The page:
The pillars choose their guardians at birth; The first guardians were ancient vampires, and judging by the shape of their ghosts, they matured. Still, their immortality may have been different, considering that the human guardians are immortal.
The souls Raziel fights are the original guardians, the vampires who actually raised the Pillars. It was only after they died that the Pillars started choosing people from birth.
The vampires who were pregnant most likely either had miscarriages or stillborn children, no doubt due to the Elder God's getting angry at them for not being able to die anymore and deciding not to let any more souls become immortal. There wasn't anything that said they stopped aging, it just said they were cursed with immortality; though it is rather curious that the remaining vampires waited until the human guardians were mature adults before turning them into vampires.
There's a difference between aging and developing. Aging is the process of the body becoming weaker and less efficient over time - skin losing elasticity, internal organs losing effectiveness etc. Development and growth from infant to adult is unrelated, hence the existence of conditions that result in rapid aging - but not growth and development - among children.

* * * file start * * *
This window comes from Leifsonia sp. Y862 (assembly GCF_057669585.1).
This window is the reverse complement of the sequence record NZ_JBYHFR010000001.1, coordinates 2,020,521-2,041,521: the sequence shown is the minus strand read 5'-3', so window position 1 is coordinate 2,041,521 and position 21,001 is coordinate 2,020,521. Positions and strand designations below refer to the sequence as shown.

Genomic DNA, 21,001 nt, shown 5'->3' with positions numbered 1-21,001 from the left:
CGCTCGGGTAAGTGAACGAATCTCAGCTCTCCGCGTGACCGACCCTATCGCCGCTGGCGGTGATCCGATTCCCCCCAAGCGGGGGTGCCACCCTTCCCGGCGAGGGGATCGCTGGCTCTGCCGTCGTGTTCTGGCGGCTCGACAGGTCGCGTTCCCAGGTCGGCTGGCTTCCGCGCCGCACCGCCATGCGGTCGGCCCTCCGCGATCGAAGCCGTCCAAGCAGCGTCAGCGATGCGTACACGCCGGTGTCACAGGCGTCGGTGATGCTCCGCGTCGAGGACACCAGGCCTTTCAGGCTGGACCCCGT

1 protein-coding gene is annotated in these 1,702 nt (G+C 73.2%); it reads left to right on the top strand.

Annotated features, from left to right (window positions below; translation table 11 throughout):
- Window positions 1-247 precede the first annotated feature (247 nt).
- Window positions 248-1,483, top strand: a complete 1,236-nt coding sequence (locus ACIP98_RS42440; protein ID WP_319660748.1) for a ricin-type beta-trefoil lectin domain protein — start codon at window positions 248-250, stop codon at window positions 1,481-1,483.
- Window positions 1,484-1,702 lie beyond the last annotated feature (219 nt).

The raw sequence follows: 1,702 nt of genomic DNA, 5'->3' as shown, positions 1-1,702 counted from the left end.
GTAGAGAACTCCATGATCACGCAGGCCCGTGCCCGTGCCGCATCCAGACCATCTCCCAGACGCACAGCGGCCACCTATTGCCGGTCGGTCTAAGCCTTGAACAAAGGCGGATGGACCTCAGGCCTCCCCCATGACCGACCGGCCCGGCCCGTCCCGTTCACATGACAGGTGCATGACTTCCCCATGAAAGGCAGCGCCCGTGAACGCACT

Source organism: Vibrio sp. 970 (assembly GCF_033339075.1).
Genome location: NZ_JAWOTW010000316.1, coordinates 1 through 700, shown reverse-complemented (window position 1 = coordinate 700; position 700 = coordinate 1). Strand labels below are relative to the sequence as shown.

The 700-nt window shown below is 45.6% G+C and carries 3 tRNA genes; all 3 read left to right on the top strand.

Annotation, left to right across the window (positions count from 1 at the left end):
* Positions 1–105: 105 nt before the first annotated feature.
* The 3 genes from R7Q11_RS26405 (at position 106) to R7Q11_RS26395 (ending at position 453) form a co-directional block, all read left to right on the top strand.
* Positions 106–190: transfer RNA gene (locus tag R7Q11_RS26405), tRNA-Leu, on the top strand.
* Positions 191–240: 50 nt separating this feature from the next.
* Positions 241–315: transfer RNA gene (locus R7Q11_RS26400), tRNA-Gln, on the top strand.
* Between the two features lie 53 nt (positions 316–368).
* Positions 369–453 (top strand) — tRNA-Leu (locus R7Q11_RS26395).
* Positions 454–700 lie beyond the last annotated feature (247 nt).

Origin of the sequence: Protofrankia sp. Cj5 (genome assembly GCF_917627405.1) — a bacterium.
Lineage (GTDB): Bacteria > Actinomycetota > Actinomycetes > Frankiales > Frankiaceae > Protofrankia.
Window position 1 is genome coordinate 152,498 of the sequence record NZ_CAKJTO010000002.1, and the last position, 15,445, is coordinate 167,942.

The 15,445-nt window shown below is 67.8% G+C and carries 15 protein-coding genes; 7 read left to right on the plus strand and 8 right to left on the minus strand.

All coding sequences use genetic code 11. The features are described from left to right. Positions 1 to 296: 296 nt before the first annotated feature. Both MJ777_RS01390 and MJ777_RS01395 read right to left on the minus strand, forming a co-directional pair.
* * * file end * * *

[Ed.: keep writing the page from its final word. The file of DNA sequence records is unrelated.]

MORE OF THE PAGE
During Raziel's descent into the watery abyss that originally destroyed his body, he screams for the first few moments but then appears to stop quickly, which is merciful to the viewer and makes things seem considerably less horrific. Meanwhile, however, he narrates his "timeless" agony and says his torment only "receded" much later. It only just dawned on me years later that the only reason he wasn't screaming the whole time is because his lower jaw comes off early in his fall . Imagine burning in what basically amounts to "magical acid" for two thousand years, and you can't even scream in pain. Wow.